Home Equity Loans Chapter 13
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Home Equity Loans Chapter 13

If you've decided to file for Chapter 13 bankruptcy, you're probably wondering what might happen to various types of debts, including home equity loans. Chapter 13 bankruptcy provides a number of protections for filers, and needed financial relief for many Americans.

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What Happens to Home Equity Loans in Chapter 13 Bankruptcy?

Understanding how the bankruptcy court might treat your various debts is an essential part of making the decision of whether or not to file for bankruptcy. Here's a breakdown of the factors that contribute to how a home equity loan is handled in Chapter 13 bankruptcy.

  • The court prioritizes debts. When you file a Chapter 13 case, you agree to a repayment plan for your high-priority debts in exchange for a potential discharge of low-priority debts. The bankruptcy court ranks secured debts (those attached to property) above unsecured debts (those unattached to property), so you'll have to repay secured debts first.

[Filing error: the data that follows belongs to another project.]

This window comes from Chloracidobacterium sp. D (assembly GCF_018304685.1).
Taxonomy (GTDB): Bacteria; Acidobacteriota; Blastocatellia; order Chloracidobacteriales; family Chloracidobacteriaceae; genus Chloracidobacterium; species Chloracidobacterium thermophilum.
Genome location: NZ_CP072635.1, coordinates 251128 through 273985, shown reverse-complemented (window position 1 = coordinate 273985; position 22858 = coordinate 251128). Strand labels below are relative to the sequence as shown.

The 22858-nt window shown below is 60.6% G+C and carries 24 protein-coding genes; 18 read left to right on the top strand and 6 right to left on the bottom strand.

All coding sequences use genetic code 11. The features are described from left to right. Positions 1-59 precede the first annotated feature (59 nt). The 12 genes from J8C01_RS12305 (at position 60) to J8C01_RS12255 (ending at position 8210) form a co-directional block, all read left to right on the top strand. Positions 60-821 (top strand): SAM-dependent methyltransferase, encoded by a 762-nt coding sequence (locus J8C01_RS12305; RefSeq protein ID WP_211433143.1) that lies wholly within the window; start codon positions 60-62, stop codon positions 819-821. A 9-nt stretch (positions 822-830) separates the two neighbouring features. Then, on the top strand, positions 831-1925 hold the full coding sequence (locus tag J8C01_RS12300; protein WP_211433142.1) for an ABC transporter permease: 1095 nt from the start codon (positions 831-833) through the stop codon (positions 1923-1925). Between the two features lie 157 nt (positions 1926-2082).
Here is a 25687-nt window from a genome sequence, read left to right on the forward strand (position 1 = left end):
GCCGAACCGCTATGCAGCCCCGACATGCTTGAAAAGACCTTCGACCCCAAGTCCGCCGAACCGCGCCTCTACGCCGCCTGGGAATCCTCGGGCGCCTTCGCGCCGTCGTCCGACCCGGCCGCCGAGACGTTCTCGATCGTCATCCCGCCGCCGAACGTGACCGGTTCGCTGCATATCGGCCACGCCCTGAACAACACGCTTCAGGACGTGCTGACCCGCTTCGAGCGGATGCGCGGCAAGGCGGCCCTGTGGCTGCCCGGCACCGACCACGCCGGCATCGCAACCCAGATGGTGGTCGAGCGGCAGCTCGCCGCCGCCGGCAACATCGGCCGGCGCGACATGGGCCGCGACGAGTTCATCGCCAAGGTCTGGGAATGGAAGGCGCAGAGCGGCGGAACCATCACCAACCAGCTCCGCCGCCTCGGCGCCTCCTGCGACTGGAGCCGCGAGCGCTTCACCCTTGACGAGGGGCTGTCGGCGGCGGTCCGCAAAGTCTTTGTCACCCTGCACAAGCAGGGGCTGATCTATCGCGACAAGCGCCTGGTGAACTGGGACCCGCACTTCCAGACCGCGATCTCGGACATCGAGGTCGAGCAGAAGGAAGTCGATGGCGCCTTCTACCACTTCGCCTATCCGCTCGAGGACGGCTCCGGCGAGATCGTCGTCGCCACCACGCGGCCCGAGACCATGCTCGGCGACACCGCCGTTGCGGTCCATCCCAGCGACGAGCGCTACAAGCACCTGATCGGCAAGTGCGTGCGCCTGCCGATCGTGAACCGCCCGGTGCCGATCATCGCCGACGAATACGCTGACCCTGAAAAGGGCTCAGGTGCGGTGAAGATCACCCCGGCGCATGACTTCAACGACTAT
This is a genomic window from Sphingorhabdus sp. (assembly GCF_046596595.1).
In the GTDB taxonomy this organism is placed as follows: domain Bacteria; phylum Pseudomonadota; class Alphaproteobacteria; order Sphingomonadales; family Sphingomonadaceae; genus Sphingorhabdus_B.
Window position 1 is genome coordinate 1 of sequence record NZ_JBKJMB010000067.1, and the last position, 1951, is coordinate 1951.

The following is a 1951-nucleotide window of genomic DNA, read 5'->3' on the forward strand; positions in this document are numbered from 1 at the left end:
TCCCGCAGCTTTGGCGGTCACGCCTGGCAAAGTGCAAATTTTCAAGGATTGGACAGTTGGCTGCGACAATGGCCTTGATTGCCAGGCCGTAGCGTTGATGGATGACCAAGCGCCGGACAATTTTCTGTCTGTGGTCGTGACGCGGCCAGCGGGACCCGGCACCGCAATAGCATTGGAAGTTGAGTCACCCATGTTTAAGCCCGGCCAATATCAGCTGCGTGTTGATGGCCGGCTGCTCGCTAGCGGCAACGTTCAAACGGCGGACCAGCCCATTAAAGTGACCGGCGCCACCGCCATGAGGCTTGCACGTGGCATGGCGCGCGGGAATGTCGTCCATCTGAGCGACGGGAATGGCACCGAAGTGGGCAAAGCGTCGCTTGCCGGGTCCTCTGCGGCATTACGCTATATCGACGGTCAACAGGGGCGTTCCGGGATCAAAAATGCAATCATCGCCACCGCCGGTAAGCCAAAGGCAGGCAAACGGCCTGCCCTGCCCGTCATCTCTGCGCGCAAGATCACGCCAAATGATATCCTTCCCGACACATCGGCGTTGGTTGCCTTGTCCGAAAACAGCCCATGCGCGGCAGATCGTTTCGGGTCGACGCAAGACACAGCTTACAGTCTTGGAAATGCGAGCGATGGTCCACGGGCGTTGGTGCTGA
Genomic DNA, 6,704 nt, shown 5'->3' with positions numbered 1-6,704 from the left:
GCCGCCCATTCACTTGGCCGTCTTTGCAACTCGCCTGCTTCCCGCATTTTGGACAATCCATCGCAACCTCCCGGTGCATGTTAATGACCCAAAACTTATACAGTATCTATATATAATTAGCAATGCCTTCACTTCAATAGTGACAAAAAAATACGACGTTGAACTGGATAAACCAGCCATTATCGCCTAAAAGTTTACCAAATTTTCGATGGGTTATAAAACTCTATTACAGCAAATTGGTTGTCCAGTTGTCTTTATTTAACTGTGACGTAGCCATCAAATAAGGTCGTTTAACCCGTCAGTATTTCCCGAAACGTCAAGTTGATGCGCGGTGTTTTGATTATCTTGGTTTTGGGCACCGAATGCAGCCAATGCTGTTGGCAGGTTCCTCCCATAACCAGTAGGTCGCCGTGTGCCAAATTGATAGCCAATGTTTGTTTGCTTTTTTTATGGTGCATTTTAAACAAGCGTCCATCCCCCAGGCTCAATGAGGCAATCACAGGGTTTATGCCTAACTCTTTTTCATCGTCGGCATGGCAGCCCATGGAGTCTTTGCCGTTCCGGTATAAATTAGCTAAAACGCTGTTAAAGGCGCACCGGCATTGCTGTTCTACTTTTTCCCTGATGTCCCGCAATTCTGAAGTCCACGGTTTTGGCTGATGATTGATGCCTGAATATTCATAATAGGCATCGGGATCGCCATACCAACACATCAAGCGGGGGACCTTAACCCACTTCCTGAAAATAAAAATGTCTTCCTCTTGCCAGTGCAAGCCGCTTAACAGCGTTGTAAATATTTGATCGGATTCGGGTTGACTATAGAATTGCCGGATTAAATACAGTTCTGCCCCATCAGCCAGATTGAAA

• You list all your debts and income. When you file your case, you'll include all of your financial assets and obligations to help the court determine what and how much you must pay.
  • Your mortgage is a secured debt. Because it is attached to your house, your mortgage is a high-priority secured debt and you will either have to make up any missed payments and keep up on current payments or give up your house.
  • Your home equity loan may be unsecured. If your property's value has declined, then there's a chance that your primary mortgage is secured by the entire value of your home. In other words, even though you've paid some of your mortgage off, the drop in the home's value means that the remaining debt is now equal to or greater than the house's current value.
  • The court may "strip off" the home equity loan. If your home's value has dropped far enough to make your home equity loan unsecured, the bankruptcy court may do what's called "stripping off" the home equity loan from your house, making it low-priority unsecured debt that you may not have to repay as part of your repayment plan.

Underwater Loans and Chapter 13 Bankruptcy

If you have a home equity loan and your mortgage is currently "underwater" (meaning you owe more on your first mortgage than the house's value), you might be a good candidate to have your home equity loan discharged in a Chapter 13 bankruptcy filing.

A local attorney can help you explore this option.

Learn More about Home Equity Loans in Chapter 13 from a Lawyer

If you're ready to learn more about your specific financial situation, you can take advantage of this opportunity to connect with a bankruptcy lawyer practicing near you.

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